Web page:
Young people not afraid to lose jobs for robots, but do not trust them

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    Most young people around the world see technology as job creator, but they do not trust the decisions robots can make for them. Especially at the wheel.

    Artificial intelligence is the “next big technological trend” and education (20%), health (15%) and industry (14%) are the three segments that most can benefit from it, in the opinion of most young people across the globe.

    These are some of the conclusions that are among the results of the 2017 edition of the Global Shapers Annual Survey, an initiative of the World Economic Forum, which had more than 31,000 participants from 186 countries, ages 18-35, who Have shared their vision on different areas, from economics to politics.

    For 79% of the young respondents the technology is creating jobs, as opposed to 21% who consider that it is destroying them. In any case, work and career are pointed out as the aspects that technology will most influence in the next decade, followed by education (45%), travel and mobility (38%) and shopping and lifestyle (32%).

    Artificial intelligence, on the other hand, was voted the “next big technological trend” with 28% of opinions, followed by biotechnology (12%), Internet of Things (9%), robotics (9%) and Autonomous cars (7%).

    But there are some limits to this “technological enthusiasm” among young people. For example, 44% reject the idea of ​​having a skin implant to increase their capabilities and 50% do not support the creation of rights for humanoid robots. The choice of the answer “Yes” had only 14% of the votes, while 36% chose “Maybe”.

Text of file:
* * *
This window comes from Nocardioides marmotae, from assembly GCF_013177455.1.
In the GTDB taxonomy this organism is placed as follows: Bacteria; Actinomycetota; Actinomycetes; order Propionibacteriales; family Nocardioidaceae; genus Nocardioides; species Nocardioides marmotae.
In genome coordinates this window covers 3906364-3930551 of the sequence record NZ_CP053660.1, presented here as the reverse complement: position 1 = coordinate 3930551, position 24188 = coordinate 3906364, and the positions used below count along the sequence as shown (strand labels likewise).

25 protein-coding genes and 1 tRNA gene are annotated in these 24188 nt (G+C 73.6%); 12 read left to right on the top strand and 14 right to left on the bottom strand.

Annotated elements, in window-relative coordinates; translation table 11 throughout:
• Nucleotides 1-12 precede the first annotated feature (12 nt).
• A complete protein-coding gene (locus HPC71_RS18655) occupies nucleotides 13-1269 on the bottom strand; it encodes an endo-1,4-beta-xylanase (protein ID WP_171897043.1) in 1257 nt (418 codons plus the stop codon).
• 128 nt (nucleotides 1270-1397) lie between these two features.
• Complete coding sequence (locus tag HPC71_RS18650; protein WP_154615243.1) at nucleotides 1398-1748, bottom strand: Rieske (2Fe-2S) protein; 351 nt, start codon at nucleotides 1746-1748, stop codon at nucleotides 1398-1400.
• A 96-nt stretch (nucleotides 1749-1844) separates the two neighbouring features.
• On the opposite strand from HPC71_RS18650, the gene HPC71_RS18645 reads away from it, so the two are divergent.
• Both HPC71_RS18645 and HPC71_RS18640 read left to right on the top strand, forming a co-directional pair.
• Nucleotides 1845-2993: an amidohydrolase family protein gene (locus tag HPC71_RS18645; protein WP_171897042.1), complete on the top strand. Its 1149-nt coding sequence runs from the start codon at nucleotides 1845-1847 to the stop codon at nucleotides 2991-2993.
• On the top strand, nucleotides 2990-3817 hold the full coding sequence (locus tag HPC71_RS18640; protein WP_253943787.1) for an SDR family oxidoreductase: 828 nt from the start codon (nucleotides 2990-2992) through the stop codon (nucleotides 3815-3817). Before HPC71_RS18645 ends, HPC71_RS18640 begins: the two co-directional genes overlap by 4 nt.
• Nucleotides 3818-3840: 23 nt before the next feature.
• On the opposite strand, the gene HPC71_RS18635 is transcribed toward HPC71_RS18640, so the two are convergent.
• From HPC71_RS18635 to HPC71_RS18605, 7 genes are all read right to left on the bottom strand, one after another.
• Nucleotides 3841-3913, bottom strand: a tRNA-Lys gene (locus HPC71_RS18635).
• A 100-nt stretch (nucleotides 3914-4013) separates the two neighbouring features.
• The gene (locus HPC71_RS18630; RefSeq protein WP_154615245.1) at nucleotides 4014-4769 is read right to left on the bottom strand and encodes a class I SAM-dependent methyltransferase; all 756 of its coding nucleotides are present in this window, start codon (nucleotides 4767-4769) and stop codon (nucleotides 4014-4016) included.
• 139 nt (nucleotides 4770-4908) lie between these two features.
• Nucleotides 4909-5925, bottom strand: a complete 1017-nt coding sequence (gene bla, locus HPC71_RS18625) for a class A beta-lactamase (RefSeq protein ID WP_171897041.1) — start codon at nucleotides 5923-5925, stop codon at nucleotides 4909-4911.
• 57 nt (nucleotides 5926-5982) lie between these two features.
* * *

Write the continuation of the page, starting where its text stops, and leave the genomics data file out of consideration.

In addition, it seems that respondents ultimately do not want to leave the wheel of the car, when most participants (51%) responded by strongly disagreeing or disagreeing over whether they would trust the decisions made by a robot instead.

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    Brayden Fortin is a American with numerous years of investment experience in the American Equity Market and in the Global Commodity Market. He has a B.Com degree from a well respected Canadian university and has experience working in the wealth management industry. He is interested in delving into numbers to analyze companies and markets. He won a couple of international strategy simulation competitions involving decision making through numerical analysis, and also scored in the top 50 on the Bloomberg Aptitude Test (out of nearly 200,000 test takers).

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